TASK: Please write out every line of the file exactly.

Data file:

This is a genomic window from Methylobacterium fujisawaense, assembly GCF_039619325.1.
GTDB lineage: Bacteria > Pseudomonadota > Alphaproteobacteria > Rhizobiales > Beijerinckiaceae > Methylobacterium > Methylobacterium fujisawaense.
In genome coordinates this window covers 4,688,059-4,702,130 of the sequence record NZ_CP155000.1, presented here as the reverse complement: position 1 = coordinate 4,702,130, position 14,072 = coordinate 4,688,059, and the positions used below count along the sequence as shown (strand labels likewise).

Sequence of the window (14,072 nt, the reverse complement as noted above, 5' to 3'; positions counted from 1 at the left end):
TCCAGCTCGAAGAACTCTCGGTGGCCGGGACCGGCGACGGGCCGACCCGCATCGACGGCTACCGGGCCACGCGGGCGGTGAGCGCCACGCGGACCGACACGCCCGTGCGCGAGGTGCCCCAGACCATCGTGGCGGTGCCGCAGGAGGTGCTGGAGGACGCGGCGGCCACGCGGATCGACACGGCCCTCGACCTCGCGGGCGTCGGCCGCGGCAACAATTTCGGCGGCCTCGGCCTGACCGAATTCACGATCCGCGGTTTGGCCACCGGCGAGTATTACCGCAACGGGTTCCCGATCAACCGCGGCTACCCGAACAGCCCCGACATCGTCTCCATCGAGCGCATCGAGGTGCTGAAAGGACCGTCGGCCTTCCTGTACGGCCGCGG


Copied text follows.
This is a genomic window from Methylobacterium fujisawaense, assembly GCF_039619325.1.
GTDB lineage: Bacteria > Pseudomonadota > Alphaproteobacteria > Rhizobiales > Beijerinckiaceae > Methylobacterium > Methylobacterium fujisawaense.
In genome coordinates this window covers 4,688,059-4,702,130 of the sequence record NZ_CP155000.1, presented here as the reverse complement: position 1 = coordinate 4,702,130, position 14,072 = coordinate 4,688,059, and the positions used below count along the sequence as shown (strand labels likewise).

Sequence of the window (14,072 nt, the reverse complement as noted above, 5' to 3'; positions counted from 1 at the left end):
TCCAGCTCGAAGAACTCTCGGTGGCCGGGACCGGCGACGGGCCGACCCGCATCGACGGCTACCGGGCCACGCGGGCGGTGAGCGCCACGCGGACCGACACGCCCGTGCGCGAGGTGCCCCAGACCATCGTGGCGGTGCCGCAGGAGGTGCTGGAGGACGCGGCGGCCACGCGGATCGACACGGCCCTCGACCTCGCGGGCGTCGGCCGCGGCAACAATTTCGGCGGCCTCGGCCTGACCGAATTCACGATCCGCGGTTTGGCCACCGGCGAGTATTACCGCAACGGGTTCCCGATCAACCGCGGCTACCCGAACAGCCCCGACATCGTCTCCATCGAGCGCATCGAGGTGCTGAAAGGACCGTCGGCCTTCCTGTACGGCCGCGG